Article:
Theology meets: EVERYTHING
Pastoral ministry is bizarre. In contrast to the majority of specialized vocations in our culture, pastoral work, addressing whole people, whole community, and cosmic forces, seems to be the place where physiology, psychology, history, philosophy, art, economics, politics, theology, leadership, nutrition, and nearly every other discipline converge. Thus the pastor finds himself in the position of needing to discern across these vast realms, seeking to understand what is needed.
Addictive behavior is a great example of this. Is addiction purely psychological? The weight of science indicates that there's a strong physiological component as well. Is there a spiritual component too? Nutritional?
Ours is culture with depth of expertise in virtually every area. Meanwhile, here's the pastor - with a breadth of knowledge, not very deep, spanning the whole of culture. The problem with breadth is that there's a continual danger of shallow answers and inaccurate assessments. The problem with depth is that the specialist sees everything in terms of his/her discpline. As someone once said, 'to a man with a hammer, every problem is a nail'.
The church, it seems, needs to be a community bringing sound theological underpinnings to the application of all these disciplines. This is what makes pastoral ministry so challenging, and at the same time, so enjoyable. In the course of a week, a pastor might be addressing the physiological, psychological, and spiritual components of suicide, ADD, and addictive behavior. In addition, they'll face issues related to family dynamics and economics as they deal with issues of homelessness and bankruptcy.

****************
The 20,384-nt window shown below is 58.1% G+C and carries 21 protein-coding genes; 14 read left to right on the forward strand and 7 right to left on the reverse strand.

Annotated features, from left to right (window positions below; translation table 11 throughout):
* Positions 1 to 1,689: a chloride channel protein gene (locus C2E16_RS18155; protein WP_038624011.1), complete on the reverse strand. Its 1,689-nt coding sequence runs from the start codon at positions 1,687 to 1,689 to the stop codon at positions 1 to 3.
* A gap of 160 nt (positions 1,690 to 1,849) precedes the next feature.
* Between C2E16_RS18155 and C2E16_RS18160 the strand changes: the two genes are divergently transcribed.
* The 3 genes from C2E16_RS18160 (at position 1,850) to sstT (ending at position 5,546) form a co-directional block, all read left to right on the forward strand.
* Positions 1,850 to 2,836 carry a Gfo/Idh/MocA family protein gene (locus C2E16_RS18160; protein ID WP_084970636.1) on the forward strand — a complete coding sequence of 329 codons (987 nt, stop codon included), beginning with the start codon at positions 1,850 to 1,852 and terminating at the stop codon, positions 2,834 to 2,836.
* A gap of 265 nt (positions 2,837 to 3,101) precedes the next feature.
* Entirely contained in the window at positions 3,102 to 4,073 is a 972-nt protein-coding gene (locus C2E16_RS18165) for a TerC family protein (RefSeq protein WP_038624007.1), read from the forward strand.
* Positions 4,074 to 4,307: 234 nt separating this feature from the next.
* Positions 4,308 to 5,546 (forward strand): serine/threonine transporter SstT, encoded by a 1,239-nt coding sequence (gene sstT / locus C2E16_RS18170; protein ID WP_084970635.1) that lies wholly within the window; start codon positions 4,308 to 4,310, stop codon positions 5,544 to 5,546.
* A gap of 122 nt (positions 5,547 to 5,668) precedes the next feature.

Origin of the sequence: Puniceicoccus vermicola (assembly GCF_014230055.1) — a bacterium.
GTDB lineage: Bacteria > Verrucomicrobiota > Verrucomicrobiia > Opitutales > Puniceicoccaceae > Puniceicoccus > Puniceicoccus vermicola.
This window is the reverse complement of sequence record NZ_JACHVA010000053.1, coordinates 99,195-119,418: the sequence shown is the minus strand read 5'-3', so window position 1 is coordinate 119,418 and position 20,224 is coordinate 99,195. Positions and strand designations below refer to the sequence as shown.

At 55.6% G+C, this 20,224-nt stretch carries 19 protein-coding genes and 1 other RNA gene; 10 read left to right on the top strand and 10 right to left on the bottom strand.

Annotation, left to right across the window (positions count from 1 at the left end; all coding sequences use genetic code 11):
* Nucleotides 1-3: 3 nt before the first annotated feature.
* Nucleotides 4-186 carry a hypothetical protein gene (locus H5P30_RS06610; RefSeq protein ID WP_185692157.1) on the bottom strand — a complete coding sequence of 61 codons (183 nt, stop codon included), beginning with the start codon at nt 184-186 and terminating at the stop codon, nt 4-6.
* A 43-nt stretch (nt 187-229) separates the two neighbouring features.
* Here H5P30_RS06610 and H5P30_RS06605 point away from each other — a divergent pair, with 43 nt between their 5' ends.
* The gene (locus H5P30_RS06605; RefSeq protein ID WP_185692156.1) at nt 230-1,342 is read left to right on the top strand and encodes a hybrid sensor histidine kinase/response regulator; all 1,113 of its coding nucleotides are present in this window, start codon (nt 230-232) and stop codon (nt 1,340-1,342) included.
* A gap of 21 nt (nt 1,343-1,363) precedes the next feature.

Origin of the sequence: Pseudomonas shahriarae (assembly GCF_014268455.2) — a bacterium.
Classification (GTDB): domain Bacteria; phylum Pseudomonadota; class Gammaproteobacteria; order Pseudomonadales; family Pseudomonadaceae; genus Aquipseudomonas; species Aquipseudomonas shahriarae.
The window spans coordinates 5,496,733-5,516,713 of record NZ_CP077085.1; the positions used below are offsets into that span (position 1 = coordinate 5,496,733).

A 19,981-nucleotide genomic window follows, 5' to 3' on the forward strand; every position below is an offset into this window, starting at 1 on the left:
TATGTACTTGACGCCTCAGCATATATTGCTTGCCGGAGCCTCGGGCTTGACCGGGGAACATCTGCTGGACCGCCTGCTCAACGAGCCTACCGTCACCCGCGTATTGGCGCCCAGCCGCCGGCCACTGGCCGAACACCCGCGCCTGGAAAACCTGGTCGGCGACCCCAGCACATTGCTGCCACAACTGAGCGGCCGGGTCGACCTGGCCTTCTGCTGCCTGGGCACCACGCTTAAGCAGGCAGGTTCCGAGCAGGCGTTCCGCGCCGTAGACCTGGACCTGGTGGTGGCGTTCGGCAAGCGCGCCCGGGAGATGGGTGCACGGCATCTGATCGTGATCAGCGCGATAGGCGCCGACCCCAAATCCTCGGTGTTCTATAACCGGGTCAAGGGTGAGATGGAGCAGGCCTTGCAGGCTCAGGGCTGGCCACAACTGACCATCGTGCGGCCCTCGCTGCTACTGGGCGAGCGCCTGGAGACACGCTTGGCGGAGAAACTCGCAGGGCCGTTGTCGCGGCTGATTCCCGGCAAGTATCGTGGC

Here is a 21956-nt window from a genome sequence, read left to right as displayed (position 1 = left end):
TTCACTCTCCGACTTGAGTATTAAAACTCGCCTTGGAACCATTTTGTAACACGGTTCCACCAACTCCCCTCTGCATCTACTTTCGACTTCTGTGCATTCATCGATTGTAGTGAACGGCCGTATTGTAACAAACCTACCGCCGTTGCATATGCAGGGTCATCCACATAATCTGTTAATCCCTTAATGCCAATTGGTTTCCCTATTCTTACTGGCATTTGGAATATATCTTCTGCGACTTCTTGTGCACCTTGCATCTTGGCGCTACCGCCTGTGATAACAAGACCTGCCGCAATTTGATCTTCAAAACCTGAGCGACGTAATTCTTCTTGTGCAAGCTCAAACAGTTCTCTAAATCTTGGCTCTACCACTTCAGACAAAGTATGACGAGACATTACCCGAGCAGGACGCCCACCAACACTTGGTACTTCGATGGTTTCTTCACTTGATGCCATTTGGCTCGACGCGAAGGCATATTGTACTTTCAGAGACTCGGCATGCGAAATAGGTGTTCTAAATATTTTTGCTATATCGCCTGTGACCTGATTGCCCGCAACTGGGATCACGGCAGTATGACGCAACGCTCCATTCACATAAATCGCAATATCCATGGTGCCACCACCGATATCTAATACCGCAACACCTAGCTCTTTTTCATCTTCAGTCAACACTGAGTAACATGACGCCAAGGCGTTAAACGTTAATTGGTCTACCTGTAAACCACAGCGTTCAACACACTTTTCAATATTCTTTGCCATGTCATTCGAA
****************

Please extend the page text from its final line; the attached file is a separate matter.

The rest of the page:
We who are pastors do ourselves a dis-service when we refuse to listen to the specialists. We're equally irresponsible when we grant specialists absolute, priestly authority, refusing to bring theology to bear on a particular discipline. Ministry isn't meant to be about putting on a nice little show on Sundays, so that we can then get on with our lives. It's about equipping us to live out our professions faithfully and fruitfully, and to be a community where people are empowered to use their gifts in such a way that Christ's presence increases in the neighborhood. This requires both specialists...and pastors...and sound theology.